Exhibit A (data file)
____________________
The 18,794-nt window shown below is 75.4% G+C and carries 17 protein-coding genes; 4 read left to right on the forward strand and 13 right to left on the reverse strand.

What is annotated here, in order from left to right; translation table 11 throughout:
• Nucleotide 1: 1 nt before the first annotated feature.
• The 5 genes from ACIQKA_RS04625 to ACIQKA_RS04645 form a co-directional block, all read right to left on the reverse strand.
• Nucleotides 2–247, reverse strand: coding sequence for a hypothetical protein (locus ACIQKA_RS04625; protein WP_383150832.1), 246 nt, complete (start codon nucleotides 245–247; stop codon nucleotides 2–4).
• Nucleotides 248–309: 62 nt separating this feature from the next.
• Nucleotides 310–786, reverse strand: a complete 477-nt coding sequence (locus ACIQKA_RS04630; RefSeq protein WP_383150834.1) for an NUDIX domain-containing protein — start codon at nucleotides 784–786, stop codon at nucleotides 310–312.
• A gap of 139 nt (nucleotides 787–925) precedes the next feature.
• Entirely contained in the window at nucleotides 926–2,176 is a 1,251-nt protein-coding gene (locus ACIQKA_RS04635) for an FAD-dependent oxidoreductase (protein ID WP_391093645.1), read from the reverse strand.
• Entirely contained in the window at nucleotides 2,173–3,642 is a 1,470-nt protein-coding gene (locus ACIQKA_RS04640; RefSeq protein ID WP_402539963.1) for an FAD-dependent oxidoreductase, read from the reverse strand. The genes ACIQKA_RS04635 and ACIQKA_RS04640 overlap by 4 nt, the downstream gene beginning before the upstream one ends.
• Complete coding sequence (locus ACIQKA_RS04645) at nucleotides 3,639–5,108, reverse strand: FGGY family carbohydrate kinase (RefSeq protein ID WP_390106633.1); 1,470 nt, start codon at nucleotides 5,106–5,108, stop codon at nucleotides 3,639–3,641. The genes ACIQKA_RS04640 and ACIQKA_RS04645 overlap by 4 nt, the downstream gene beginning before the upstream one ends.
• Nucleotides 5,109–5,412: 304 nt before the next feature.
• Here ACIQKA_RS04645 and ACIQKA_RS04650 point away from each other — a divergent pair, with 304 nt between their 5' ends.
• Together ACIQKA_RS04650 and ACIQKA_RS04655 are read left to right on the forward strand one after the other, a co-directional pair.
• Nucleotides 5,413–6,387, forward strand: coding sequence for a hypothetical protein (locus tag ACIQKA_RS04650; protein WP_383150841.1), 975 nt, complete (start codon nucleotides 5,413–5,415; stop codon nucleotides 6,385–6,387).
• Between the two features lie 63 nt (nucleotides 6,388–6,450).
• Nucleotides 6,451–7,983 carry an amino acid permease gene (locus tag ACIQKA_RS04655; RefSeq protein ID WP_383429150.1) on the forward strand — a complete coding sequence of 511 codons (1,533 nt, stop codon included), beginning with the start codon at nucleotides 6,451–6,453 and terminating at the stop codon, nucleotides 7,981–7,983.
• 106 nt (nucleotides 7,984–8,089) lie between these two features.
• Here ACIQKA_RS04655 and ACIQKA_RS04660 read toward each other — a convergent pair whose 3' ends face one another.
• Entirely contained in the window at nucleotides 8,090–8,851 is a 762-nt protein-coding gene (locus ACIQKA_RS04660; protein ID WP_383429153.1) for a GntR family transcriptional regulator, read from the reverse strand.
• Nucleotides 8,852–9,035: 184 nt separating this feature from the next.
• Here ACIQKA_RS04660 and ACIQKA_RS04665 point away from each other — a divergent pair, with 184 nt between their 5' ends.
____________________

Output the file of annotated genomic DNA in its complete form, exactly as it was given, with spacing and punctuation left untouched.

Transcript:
The 18,794-nt window shown below is 75.4% G+C and carries 17 protein-coding genes; 4 read left to right on the forward strand and 13 right to left on the reverse strand.

What is annotated here, in order from left to right; translation table 11 throughout:
• Nucleotide 1: 1 nt before the first annotated feature.
• The 5 genes from ACIQKA_RS04625 to ACIQKA_RS04645 form a co-directional block, all read right to left on the reverse strand.
• Nucleotides 2–247, reverse strand: coding sequence for a hypothetical protein (locus ACIQKA_RS04625; protein WP_383150832.1), 246 nt, complete (start codon nucleotides 245–247; stop codon nucleotides 2–4).
• Nucleotides 248–309: 62 nt separating this feature from the next.
• Nucleotides 310–786, reverse strand: a complete 477-nt coding sequence (locus ACIQKA_RS04630; RefSeq protein WP_383150834.1) for an NUDIX domain-containing protein — start codon at nucleotides 784–786, stop codon at nucleotides 310–312.
• A gap of 139 nt (nucleotides 787–925) precedes the next feature.
• Entirely contained in the window at nucleotides 926–2,176 is a 1,251-nt protein-coding gene (locus ACIQKA_RS04635) for an FAD-dependent oxidoreductase (protein ID WP_391093645.1), read from the reverse strand.
• Entirely contained in the window at nucleotides 2,173–3,642 is a 1,470-nt protein-coding gene (locus ACIQKA_RS04640; RefSeq protein ID WP_402539963.1) for an FAD-dependent oxidoreductase, read from the reverse strand. The genes ACIQKA_RS04635 and ACIQKA_RS04640 overlap by 4 nt, the downstream gene beginning before the upstream one ends.
• Complete coding sequence (locus ACIQKA_RS04645) at nucleotides 3,639–5,108, reverse strand: FGGY family carbohydrate kinase (RefSeq protein ID WP_390106633.1); 1,470 nt, start codon at nucleotides 5,106–5,108, stop codon at nucleotides 3,639–3,641. The genes ACIQKA_RS04640 and ACIQKA_RS04645 overlap by 4 nt, the downstream gene beginning before the upstream one ends.
• Nucleotides 5,109–5,412: 304 nt before the next feature.
• Here ACIQKA_RS04645 and ACIQKA_RS04650 point away from each other — a divergent pair, with 304 nt between their 5' ends.
• Together ACIQKA_RS04650 and ACIQKA_RS04655 are read left to right on the forward strand one after the other, a co-directional pair.
• Nucleotides 5,413–6,387, forward strand: coding sequence for a hypothetical protein (locus tag ACIQKA_RS04650; protein WP_383150841.1), 975 nt, complete (start codon nucleotides 5,413–5,415; stop codon nucleotides 6,385–6,387).
• Between the two features lie 63 nt (nucleotides 6,388–6,450).
• Nucleotides 6,451–7,983 carry an amino acid permease gene (locus tag ACIQKA_RS04655; RefSeq protein ID WP_383429150.1) on the forward strand — a complete coding sequence of 511 codons (1,533 nt, stop codon included), beginning with the start codon at nucleotides 6,451–6,453 and terminating at the stop codon, nucleotides 7,981–7,983.
• 106 nt (nucleotides 7,984–8,089) lie between these two features.
• Here ACIQKA_RS04655 and ACIQKA_RS04660 read toward each other — a convergent pair whose 3' ends face one another.
• Entirely contained in the window at nucleotides 8,090–8,851 is a 762-nt protein-coding gene (locus ACIQKA_RS04660; protein ID WP_383429153.1) for a GntR family transcriptional regulator, read from the reverse strand.
• Nucleotides 8,852–9,035: 184 nt separating this feature from the next.
• Here ACIQKA_RS04660 and ACIQKA_RS04665 point away from each other — a divergent pair, with 184 nt between their 5' ends.